What does it take to protect Indigenous women from violence?
Tina Fontaine was a young woman who should have had her whole life ahead of her. She was a much loved daughter, niece, sister and friend. She was also a citizen of the Sagkeeng First Nation and member of an Indigenous community with a rich cultural heritage. However, this past summer she also became another number in a shameful statistic: one of over 1,100 Indigenous women and girls to have gone missing or been murdered in Canada since 1980.
Responding to Tina’s death, vigils were held, bringing together Indigenous and non-Indigenous groups in a renewed call for a national commission of inquiry into the appallingly high numbers of missing and murdered Indigenous women and girls in Canada.
So far, the federal government has rejected these calls, saying now is the time for ‘action’. Rather than further study, and citing the existence of at least 49 reports and inquiries into the issue as justification for its position, the government has funded initiatives to “reduce violence against aboriginal women and girls” over the next five years.
The federal government has insisted that the deaths and disappearances of Indigenous women and girls should be viewed as crimes, and not evidence of a disturbing sociological phenomenon.
Against this backdrop, the Legal Strategy Coalition on Violence Against Indigenous Women (LSC) formed. A network of Indigenous and non-Indigenous legal and advocacy groups and non-government organizations, formed after the murder of Inuk student Loretta Saunders, the LSC is examining closely the accuracy of the federal government’s claims.
1. Further study is needed:
It is true that considerable research has already been undertaken. At least 50 reports, studies and articles have been published and they are easily available to policy makers and the public. However, few studies, and none of the inquiries and commissions undertaken to date, have specifically focused on missing and murdered Indigenous women as a national crisis.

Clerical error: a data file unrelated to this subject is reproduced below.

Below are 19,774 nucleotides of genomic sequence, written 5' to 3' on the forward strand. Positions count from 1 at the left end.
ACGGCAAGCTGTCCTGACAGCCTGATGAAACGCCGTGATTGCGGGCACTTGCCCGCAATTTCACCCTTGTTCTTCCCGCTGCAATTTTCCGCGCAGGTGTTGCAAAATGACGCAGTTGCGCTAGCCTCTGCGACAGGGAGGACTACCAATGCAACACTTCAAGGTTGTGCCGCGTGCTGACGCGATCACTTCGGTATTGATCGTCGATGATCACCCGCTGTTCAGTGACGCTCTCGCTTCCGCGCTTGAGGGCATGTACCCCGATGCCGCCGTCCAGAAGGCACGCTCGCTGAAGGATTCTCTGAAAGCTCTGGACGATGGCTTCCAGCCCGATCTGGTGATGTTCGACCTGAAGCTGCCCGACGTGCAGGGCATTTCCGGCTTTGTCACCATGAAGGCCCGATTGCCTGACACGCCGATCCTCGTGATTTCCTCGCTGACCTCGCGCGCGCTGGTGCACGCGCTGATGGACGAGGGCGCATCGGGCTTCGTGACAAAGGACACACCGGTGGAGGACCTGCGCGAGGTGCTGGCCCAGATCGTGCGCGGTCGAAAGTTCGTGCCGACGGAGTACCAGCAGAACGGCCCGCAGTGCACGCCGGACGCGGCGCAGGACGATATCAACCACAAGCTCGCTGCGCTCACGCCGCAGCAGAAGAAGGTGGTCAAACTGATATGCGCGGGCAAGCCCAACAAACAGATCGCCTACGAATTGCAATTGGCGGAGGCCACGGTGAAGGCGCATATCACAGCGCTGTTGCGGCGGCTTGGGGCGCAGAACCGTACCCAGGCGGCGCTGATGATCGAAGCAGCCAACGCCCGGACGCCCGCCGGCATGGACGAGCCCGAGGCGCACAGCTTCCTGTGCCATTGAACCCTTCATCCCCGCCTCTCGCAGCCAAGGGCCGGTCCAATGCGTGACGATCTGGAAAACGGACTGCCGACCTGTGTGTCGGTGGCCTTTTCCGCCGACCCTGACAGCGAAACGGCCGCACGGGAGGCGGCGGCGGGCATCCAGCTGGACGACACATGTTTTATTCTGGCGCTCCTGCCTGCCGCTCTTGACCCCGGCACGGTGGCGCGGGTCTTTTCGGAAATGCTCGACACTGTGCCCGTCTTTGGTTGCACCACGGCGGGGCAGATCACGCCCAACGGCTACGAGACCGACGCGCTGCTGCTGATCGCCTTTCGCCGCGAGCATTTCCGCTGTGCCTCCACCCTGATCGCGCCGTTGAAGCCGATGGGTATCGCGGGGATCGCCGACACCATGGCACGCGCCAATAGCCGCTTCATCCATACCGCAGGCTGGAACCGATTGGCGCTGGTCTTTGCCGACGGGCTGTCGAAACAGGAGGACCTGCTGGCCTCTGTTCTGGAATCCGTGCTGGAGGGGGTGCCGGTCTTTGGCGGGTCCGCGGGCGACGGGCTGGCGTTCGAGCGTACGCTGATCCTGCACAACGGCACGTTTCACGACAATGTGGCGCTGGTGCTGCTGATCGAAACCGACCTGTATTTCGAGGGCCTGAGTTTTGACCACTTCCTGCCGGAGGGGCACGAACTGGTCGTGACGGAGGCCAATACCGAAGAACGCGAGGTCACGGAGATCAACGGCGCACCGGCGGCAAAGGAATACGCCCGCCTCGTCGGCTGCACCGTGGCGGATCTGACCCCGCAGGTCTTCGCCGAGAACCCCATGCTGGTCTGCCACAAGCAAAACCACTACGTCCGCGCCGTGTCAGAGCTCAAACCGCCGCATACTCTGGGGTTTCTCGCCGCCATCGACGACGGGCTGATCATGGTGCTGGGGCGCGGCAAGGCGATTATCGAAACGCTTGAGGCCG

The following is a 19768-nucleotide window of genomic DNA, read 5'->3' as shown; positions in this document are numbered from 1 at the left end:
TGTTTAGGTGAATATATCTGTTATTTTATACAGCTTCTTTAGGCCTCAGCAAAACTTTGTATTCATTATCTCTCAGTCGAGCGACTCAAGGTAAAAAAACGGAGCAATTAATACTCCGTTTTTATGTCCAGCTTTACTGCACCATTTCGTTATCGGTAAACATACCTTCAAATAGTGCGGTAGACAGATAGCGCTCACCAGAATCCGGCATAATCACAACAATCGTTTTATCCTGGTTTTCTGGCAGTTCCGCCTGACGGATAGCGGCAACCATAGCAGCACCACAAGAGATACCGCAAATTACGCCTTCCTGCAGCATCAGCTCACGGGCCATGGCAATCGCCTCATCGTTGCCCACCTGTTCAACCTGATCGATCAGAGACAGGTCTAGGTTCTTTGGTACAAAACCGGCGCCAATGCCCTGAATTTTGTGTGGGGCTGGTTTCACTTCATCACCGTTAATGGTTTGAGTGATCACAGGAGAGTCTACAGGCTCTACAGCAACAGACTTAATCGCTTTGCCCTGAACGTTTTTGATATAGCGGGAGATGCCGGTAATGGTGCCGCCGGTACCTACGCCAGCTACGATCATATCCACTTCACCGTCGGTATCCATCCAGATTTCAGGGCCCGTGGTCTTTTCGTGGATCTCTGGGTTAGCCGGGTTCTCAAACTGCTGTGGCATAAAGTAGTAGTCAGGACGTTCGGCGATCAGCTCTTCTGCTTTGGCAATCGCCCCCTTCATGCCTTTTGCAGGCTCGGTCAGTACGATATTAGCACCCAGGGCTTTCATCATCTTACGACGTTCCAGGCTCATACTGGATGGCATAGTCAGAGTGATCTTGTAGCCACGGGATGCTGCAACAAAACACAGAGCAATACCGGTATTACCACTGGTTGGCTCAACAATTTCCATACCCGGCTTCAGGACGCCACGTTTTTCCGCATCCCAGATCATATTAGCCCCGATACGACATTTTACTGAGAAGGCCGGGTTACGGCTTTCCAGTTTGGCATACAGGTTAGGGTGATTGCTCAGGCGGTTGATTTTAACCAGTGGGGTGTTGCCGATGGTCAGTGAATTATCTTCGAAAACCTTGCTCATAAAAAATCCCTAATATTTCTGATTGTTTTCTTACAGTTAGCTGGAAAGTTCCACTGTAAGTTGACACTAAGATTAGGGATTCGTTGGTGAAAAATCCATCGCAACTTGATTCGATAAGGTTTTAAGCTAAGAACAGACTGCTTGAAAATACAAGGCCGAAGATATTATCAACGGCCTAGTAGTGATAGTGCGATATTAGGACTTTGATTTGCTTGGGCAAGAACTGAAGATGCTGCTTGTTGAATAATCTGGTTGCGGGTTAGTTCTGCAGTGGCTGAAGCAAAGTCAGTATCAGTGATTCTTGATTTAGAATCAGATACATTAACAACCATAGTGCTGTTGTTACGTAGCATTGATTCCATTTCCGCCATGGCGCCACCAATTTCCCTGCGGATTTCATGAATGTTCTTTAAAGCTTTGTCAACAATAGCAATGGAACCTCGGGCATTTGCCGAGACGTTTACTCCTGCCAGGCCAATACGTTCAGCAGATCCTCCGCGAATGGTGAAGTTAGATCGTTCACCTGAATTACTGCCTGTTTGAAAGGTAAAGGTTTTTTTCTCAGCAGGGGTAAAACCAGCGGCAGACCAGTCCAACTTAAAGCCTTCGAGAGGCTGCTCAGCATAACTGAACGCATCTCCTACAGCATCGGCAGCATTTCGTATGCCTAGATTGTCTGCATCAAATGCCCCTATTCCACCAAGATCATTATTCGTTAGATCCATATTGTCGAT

2. This is a sociological phenomenon:
The reports display considerable consensus on the root causes of violence against Indigenous women: poverty, poor housing, little access to and support for education, few employment opportunities, the legacy of the residential school system, colonialism and other discriminatory Canadian policies towards Indigenous peoples. Clearly, this refutes the government’s stance that this is a question of crime and violence.
Many of the reports advance recommendations to address this problem: more funding for community based Indigenous groups treating survivors and victims of violence and their families, more training for police engaging with Indigenous women and communities, more data collection and sharing, more public education and better coordination of services and programs. In other words, to effect change we must recognize social causes as components of violence against Indigenous women, and respond in a holistic way.
3. We need evidence-based, informed, and coordinated action:
Here are the things we know. First, there is agreement about both the root causes of violence against Indigenous women, and the measures needed to respond to this issue. Second, the implementation of existing recommendations has been piecemeal, with little coordination of implementation measures between different agencies and jurisdictions. Third, few provinces have committed to action and federal government measures are limited to violence and crime. It is difficult to determine what recommendations have been implemented, and which remain outstanding.
Any action that is meaningful and aims to resolve the issue must be based on evidence, coordinated across agencies and jurisdictions, and informed by a proper understanding of what has been done to date. Only a response containing these three elements can address the issue of violence against Indigenous women in the holistic way it requires.
This week at the Assembly of First Nations meeting in Winnipeg, violence against Indigenous women and girls features on the agenda. Chiefs will discuss the need for a national roundtable to coordinate action. Let’s proceed on the basis of understanding what has been done to date and what further action is needed. Whatever the ultimate process, we cannot resolve this issue without informed, coordinated and evidence-based inquiry and commitment to action to end violence against Indigenous women and girls.
A summary of the reports can be viewed at: LSC summary of reports reviewed, as at 6 December 2014
For more information about the preliminary conclusions, see: LSC Preliminary research conclusions
The Legal Strategy Coalition on Violence Against Indigenous Women (LSC) is a nation-wide ad hoc coalition of groups and individuals formed in 2014 following the murder of Inuk university student Loretta Saunders, to marshal resources that address violence against Indigenous women.
Image: generously donated by www.jonlabillois.com